The term "streaming" is enough to make many gamers shudder. To them, it signals that physical, tangible games are going by the wayside. That companies are trying to replace their beloved, collectible physical games with less tangible alternatives they don't fully own. From here on out, it's a question of whether the phenomenon will catch on. And with the likes of Google backing streaming, could we see an industry shift as early as 2020?
So far, the craze has yet to entirely grasp the attention of gamers. Google Stadia is the biggest example of this. It was billed as a way to stream games already available on console, such as Destiny 2, Red Dead Redemption 2, Assassin's Creed: Odyssey, and more that would stream with equal, if not better, performance than their console and PC counterparts. It was a bold claim, but one that did not hold true.
Of course, Google Stadia is simply the recent, most prominent example of this. For years, Sony has been at it with PlayStation Now on the PlayStation 4. At $9.99 per month, gamers can stream games from the PlayStation 4, as well as from the PlayStation 3 and PlayStation 2. The service is undoubtedly nice but has taken a back-burner to Sony's other projects. Plus, some games are only available for limited periods of time, including Grand Theft Auto V, access to which is ending in January of next year.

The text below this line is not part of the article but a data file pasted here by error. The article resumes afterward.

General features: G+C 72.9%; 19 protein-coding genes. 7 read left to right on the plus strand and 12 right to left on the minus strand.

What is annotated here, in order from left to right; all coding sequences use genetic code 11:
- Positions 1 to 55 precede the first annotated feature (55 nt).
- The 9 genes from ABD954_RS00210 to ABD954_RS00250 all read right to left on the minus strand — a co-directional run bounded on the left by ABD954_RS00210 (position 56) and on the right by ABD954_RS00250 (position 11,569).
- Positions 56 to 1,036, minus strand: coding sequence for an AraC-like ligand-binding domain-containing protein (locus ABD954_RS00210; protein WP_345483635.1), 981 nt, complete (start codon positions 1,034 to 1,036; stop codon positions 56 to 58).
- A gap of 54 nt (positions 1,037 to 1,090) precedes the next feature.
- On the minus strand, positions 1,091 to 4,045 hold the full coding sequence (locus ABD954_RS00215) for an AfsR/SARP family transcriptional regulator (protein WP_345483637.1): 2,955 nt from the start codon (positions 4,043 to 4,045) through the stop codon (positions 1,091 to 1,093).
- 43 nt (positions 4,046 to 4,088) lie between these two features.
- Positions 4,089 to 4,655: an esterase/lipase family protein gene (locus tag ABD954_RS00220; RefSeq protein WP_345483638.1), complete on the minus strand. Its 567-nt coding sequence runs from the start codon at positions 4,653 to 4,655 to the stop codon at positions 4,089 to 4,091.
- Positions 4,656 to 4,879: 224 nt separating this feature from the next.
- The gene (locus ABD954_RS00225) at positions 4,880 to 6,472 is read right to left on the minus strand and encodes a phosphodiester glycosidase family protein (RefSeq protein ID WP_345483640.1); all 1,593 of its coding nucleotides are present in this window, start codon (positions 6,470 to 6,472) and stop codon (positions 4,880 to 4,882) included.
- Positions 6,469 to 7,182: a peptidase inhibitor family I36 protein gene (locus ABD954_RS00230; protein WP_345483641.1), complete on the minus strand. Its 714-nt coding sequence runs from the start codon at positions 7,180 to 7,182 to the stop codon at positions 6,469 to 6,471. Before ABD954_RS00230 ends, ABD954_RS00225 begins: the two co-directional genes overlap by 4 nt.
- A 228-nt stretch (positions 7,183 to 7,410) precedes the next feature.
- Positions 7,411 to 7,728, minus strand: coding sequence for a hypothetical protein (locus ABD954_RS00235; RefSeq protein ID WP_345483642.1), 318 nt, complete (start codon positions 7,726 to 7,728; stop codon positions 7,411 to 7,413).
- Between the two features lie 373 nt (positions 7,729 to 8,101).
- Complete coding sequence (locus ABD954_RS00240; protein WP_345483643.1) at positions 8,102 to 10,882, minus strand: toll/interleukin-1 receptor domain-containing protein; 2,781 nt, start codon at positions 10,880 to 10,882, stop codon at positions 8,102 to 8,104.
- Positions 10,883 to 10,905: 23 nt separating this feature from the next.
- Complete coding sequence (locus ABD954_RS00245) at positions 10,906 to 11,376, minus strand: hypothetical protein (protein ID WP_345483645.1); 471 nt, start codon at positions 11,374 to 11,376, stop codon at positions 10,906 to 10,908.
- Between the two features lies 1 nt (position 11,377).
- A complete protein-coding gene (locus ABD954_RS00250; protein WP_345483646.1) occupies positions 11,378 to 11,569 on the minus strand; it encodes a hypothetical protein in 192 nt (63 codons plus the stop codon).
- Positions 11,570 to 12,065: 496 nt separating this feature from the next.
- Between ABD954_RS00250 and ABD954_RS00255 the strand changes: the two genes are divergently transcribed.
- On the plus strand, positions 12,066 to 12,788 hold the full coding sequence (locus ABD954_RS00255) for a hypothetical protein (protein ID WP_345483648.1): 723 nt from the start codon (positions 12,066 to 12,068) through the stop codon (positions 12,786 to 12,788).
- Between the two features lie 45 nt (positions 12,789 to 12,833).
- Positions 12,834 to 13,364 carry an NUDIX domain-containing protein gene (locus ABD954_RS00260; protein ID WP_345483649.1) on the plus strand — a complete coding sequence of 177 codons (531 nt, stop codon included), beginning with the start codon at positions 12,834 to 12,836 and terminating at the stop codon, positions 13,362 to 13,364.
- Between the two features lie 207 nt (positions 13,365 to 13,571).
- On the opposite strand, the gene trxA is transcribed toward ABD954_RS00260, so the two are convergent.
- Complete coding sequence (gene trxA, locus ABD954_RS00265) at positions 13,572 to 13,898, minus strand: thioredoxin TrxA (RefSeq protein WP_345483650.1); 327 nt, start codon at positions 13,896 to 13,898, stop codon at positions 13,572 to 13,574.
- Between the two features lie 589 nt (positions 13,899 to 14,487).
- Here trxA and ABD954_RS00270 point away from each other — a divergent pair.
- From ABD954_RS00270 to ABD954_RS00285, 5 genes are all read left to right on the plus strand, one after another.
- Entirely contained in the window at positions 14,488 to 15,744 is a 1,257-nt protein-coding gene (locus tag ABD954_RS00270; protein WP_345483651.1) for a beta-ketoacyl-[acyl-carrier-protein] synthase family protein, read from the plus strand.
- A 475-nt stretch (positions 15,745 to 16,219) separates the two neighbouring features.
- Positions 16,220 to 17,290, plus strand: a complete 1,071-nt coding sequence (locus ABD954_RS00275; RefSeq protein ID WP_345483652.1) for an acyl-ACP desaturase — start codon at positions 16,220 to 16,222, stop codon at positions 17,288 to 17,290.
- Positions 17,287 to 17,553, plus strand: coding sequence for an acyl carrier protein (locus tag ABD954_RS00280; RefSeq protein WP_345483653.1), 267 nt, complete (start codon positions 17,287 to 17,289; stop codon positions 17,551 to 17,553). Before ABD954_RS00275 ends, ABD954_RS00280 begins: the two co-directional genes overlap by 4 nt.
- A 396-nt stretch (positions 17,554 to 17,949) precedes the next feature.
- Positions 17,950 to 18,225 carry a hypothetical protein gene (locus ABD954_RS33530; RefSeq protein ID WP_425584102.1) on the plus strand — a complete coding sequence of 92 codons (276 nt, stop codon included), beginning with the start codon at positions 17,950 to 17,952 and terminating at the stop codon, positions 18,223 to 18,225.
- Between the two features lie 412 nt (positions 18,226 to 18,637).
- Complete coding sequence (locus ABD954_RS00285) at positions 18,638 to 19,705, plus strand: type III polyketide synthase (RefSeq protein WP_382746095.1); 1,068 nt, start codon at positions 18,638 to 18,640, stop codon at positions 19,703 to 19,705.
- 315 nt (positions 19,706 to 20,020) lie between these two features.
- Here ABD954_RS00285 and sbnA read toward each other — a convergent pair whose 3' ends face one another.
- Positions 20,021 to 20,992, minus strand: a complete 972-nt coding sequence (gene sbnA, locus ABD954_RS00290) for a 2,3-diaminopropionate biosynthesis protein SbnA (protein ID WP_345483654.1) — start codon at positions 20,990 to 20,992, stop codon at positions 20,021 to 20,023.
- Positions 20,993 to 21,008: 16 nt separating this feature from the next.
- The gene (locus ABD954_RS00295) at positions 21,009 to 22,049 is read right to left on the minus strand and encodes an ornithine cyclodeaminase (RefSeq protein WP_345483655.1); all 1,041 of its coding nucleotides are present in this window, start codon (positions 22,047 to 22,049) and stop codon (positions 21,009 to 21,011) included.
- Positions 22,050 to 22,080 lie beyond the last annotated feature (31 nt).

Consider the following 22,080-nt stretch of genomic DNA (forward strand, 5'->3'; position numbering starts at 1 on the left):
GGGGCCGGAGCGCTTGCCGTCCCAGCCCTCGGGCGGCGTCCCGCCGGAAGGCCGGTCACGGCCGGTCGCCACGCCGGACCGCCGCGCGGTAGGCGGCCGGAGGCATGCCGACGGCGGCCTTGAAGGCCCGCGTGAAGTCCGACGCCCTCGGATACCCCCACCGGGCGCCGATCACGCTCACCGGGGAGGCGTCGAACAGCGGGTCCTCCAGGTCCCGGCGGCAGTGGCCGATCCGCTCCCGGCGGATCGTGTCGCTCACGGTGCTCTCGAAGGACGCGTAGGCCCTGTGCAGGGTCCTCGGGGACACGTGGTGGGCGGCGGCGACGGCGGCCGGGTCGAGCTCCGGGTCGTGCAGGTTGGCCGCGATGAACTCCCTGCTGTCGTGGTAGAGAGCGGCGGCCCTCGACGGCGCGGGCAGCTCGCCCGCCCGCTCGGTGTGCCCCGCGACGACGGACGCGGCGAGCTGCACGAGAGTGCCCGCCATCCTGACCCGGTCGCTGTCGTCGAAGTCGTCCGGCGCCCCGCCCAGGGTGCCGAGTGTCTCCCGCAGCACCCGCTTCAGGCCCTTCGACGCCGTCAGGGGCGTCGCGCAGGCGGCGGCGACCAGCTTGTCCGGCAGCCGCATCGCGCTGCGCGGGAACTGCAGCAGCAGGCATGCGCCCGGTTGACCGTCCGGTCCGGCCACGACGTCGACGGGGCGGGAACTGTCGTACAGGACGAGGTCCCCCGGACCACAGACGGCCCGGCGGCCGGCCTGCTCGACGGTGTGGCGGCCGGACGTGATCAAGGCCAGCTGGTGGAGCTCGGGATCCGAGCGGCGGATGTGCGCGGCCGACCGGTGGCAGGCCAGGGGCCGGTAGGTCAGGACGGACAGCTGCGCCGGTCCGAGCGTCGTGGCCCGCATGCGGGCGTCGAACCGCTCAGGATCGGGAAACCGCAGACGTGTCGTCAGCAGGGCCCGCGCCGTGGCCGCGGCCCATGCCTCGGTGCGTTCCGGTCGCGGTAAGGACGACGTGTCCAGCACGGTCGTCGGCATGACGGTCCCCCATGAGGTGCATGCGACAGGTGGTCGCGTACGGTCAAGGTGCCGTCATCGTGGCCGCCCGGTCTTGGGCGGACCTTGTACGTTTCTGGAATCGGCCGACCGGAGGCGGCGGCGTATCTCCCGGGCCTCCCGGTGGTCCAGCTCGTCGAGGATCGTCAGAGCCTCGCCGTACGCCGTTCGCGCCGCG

The next major instance of game streaming comes in the form of Project xCloud and broader Xbox game streaming. With these services, players can stream titles from their Xbox One on their Android tablets and phones. It's a service that seems fairly cool, effectively allowing players to play Xbox games as handheld titles. Whether it will widely capture the attention of gamers is certainly another matter.
Going into 2020, game streaming will undoubtedly be a topic of interest. With Google Stadia and streaming features from Microsoft and Sony, it'll be interesting to see where these companies take it. Unfortunately, the lack of certainty suggests things might remain static for a while. The technology isn't quite ready to ensure stable streaming for all, and many gamers hold on to their physical media for dear life.
What do you think? Will game streaming take the industry by storm or will it fall under the weight of traditional gaming methods?